Mr Nelson, sir, I respectfully disagree with your conflation of political parties with their original ideology. A nurse who votes for the ‘conservative party’ does not a ‘Conservative’ make. The political choice here in the UK is narrower than you imply, in my opinion. Need I remind you of the outrageous tax bracket we now endure–under a supposedly ‘conservative’ government? Just what is conservative about Cameron’s party? Therefore, I think the polling with regards to party affiliation is misleading, and hides a more significant leftward trend.

  • ed martin

    and a quarter million (UK?) on fdarming and associated welfare benefits – tough isn’t it?

    but then they vote Tory – so that’s all —–?

  • Jez

    If anyone has the SKY news package, please watch Fox News. I say this because you can see something happen to either the GOP or the Obama admin’ and then either immediately aggressively ran with- or utterly dropped, by the liberal majority media over there.
    If it’s ran with by the majority Lib US media, then ‘immediately’ to two or three days later it regurgitates itself across the pond with our liberal media mob seizing the baton and smashing it into our news consumption.
    It’s what I call on by building sites i work on; political and ideoligical plagiarism. I often use it in conversations about X Factor or Big Brother in our tea breaks.
    Only an opinion; The Speccie lately (quite unfortunately) is pretending to be one thing but really is a completely different entity now.
    Is it going to get sorted…. time for team talk? :-(((

  • 2trueblue

    Obama won because he mobilised voters to actually get out and vote using the ‘modern’ communications tools. Since then we are all a bit jaded and less easily impressed and I think that the result will be harder to gauge. Of course the media love to draw attention to every little ‘tit bit’ which they deem important and frankly do not hit the horizon for the majority.
    Romney is not a diplomat and maybe that in the end is appealing.

    Getting the electorate out in the UK is getting more and more difficult. The ‘narrative’ is too shallow, but the BBC think it is how it all works, and Balls will get more and more airtime over the next 2yrs. The Telegraph is now a rag and there are no journalists of real quality to shine a light on matters.

    All in all the Libdums are truely not up to it , the Tories have no real strong policies that appeal, and we know that Labour will simply bury us further in debt. One thing is for sure, we have no fuel policy to carry us to work, deliver the goods and keep our houses warm. That could be our weakest link and not one party have provided any ideas or strategy. Labour over 13yrs. fluffed it and we are 2yrs into this administration and nothing there either.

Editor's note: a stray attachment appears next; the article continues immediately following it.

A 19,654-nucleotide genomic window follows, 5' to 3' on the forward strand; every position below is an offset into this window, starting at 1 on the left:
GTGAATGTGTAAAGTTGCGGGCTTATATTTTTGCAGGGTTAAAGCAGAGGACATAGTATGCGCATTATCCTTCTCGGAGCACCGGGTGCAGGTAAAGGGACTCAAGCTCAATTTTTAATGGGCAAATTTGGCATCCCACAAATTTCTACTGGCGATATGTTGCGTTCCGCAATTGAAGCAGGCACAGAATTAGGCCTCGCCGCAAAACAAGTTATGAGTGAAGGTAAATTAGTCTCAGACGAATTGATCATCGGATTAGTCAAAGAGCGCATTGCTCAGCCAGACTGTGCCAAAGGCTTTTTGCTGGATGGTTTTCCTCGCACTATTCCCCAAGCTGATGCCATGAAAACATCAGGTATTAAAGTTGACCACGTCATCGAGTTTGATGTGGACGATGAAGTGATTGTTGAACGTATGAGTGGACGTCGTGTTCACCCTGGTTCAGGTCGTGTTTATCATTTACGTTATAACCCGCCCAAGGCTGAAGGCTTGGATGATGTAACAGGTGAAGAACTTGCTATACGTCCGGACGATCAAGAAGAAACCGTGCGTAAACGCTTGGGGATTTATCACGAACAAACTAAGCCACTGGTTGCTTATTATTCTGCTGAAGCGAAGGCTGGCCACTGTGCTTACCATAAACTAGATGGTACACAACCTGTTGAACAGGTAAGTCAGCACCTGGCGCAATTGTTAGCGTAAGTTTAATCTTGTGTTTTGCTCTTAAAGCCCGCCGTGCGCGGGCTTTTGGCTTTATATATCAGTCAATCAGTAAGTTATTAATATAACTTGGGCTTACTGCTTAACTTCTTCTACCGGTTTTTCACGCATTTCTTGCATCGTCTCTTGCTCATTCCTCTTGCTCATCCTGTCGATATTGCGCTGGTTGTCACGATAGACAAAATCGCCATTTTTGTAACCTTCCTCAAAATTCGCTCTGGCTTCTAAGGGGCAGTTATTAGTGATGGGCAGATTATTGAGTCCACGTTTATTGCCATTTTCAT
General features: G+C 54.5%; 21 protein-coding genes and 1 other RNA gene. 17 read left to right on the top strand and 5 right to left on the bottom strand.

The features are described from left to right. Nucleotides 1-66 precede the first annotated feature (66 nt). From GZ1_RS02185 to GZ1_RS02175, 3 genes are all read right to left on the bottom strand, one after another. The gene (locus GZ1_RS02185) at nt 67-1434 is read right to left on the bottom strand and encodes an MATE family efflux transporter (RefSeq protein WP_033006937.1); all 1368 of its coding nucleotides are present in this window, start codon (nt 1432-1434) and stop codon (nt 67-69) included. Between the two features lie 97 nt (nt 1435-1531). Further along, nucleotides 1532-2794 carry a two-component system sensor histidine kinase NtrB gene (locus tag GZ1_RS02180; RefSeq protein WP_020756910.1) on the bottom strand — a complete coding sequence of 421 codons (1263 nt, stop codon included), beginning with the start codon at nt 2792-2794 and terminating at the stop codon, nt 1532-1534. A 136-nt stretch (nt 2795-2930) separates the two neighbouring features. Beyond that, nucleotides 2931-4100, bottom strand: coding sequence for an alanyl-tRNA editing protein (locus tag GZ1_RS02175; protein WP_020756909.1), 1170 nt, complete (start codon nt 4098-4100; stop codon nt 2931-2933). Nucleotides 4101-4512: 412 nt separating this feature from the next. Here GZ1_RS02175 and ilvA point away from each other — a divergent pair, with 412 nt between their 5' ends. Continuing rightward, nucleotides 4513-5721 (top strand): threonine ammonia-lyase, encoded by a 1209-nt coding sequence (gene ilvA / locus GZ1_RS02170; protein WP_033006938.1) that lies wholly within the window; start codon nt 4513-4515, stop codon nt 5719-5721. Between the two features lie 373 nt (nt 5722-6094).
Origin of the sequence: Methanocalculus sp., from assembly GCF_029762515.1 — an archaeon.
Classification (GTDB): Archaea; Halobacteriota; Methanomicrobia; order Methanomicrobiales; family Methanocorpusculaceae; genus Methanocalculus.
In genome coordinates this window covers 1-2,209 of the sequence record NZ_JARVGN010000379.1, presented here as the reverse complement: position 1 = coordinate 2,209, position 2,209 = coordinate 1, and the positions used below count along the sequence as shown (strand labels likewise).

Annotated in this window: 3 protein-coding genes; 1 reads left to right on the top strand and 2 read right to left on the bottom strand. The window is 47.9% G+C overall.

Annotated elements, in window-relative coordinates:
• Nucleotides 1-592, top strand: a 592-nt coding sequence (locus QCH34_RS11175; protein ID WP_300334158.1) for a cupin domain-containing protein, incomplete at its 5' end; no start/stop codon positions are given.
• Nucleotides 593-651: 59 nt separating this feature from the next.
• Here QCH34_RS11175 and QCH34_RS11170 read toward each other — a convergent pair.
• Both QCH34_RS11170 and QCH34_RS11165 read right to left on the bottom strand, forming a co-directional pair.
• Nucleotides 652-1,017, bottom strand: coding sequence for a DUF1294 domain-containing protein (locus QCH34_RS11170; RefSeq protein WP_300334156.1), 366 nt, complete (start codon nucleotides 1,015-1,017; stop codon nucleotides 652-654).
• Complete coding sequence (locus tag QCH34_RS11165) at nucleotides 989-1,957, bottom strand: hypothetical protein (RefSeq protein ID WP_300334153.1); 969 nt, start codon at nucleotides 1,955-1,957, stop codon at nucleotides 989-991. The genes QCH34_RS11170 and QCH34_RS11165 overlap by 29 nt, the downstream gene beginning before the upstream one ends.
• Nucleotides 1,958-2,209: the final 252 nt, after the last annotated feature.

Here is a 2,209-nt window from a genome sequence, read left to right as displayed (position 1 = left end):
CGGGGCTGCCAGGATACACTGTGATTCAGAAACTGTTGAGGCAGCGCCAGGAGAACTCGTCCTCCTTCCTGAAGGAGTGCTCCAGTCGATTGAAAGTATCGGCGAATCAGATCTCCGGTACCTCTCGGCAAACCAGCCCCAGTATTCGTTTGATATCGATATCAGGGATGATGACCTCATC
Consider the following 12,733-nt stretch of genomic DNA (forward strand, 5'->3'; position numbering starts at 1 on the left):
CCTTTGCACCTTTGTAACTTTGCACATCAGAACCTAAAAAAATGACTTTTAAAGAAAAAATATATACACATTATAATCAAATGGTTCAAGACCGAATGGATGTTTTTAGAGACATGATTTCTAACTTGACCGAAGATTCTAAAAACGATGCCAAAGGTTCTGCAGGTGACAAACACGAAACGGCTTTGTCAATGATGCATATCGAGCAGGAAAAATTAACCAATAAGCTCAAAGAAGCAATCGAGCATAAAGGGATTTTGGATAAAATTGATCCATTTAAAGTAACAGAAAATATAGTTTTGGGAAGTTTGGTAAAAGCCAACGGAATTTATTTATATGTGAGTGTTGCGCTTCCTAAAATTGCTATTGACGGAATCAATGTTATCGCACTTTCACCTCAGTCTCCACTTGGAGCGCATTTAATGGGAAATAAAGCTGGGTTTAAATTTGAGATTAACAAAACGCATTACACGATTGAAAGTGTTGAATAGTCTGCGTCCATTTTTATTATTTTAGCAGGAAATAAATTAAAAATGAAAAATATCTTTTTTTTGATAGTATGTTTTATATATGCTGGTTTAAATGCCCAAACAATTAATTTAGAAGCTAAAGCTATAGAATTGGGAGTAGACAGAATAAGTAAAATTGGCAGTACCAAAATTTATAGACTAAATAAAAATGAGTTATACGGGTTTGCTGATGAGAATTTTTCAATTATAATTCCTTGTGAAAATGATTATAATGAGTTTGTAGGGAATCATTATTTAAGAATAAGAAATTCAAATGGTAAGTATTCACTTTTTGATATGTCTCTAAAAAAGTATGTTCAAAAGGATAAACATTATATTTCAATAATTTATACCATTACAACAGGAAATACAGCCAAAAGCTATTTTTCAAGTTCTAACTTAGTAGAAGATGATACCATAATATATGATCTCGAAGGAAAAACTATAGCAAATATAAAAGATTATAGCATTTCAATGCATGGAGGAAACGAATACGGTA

• Harriet_Vane

    Surely a minimum requirement for an democratically elected representative is respect for the entire electorate not a deep disdain for those who do not agree with you. Why on earth do deeply unpleasant misanthropes like Mr Mitt go into politics in the first place?

    • Augustus

      Mitt Romney shouldn’t just be announcing this in backrooms, but out in public. The more lefties think of this as a ‘blunder’ rather than a hard truth, the more difficult it will be to reverse a situation where half, or more, of the population is, one way or another, dependent on the state. It is one thing simply to be predisposed to a particular party, but quite another to be deeply engaged in the hero worship of a particular political leader.

    • Raimo Kangasniemi

      Because he thinks he owes it to his dearly departed dad to fulfill the old man’s dream of becoming a president? 😉

    • Curnonsky

      Why not ask the man who spoke patronizingly of members of his own party as “clinging to their guns and religion”?

  • Jez

    This publication has become about as convincingly Right wing (or even centre right wing) as an African lucky, lucky man attempting ‘cockney’ whilst putting on an accent to draw you to buy a snide tag-heuer on the Costa del Sol.

    Eg. Just taking the piss really.

    Ok. you want Obama in. We get it. What I don’t get is what’s the attraction to the liberal media elite (speccie now included)- is it his race? Only?
    I say this because everything this guys touched has been a seemingly unmitigated failure at best, disaster at worst. Economy, employment, stimulus packages…… and (whilst maybe seen in some quarters as throwing Israel under a bus) the ‘mother of all’ policy failures, probably the backing of the Arab Spring (Spring Awakening?).
    As an opinion only. What an over-confident, arrogant manipulator of the facts Obama and his team (that’s 90% of the Western msm included there, domestically and in Europe) have actually become to drive forward failure.

    • Hysteria

      Yup – any rational examination of this guy – what he has been quoted as saying, and what his policies haver brought about – would render this election a done deal for the GOP. Sadly, their team seems as inept as last time round…

      • Jez